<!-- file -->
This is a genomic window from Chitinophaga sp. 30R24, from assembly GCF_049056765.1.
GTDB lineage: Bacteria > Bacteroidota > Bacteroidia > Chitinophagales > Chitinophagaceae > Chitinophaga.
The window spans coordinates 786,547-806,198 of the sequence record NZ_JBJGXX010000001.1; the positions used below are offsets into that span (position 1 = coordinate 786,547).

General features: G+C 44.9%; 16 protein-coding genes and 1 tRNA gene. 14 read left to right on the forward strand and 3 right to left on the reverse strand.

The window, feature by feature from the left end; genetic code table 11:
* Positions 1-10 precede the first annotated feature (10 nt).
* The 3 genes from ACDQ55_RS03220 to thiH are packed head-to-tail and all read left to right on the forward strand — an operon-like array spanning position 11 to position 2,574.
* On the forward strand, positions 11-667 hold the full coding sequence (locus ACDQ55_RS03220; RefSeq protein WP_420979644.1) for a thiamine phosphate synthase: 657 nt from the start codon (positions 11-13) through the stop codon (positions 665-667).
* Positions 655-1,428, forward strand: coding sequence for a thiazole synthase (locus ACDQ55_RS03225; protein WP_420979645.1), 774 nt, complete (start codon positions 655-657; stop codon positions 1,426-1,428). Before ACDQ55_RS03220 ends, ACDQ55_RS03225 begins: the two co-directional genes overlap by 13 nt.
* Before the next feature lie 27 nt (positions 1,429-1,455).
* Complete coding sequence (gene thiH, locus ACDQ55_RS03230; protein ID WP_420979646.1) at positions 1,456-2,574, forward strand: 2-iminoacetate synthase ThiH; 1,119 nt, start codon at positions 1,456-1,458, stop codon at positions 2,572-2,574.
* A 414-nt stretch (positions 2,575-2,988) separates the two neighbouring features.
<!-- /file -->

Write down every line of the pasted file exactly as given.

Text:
This is a genomic window from Chitinophaga sp. 30R24, from assembly GCF_049056765.1.
GTDB lineage: Bacteria > Bacteroidota > Bacteroidia > Chitinophagales > Chitinophagaceae > Chitinophaga.
The window spans coordinates 786,547-806,198 of the sequence record NZ_JBJGXX010000001.1; the positions used below are offsets into that span (position 1 = coordinate 786,547).

General features: G+C 44.9%; 16 protein-coding genes and 1 tRNA gene. 14 read left to right on the forward strand and 3 right to left on the reverse strand.

The window, feature by feature from the left end; genetic code table 11:
* Positions 1-10 precede the first annotated feature (10 nt).
* The 3 genes from ACDQ55_RS03220 to thiH are packed head-to-tail and all read left to right on the forward strand — an operon-like array spanning position 11 to position 2,574.
* On the forward strand, positions 11-667 hold the full coding sequence (locus ACDQ55_RS03220; RefSeq protein WP_420979644.1) for a thiamine phosphate synthase: 657 nt from the start codon (positions 11-13) through the stop codon (positions 665-667).
* Positions 655-1,428, forward strand: coding sequence for a thiazole synthase (locus ACDQ55_RS03225; protein WP_420979645.1), 774 nt, complete (start codon positions 655-657; stop codon positions 1,426-1,428). Before ACDQ55_RS03220 ends, ACDQ55_RS03225 begins: the two co-directional genes overlap by 13 nt.
* Before the next feature lie 27 nt (positions 1,429-1,455).
* Complete coding sequence (gene thiH, locus ACDQ55_RS03230; protein ID WP_420979646.1) at positions 1,456-2,574, forward strand: 2-iminoacetate synthase ThiH; 1,119 nt, start codon at positions 1,456-1,458, stop codon at positions 2,572-2,574.
* A 414-nt stretch (positions 2,575-2,988) separates the two neighbouring features.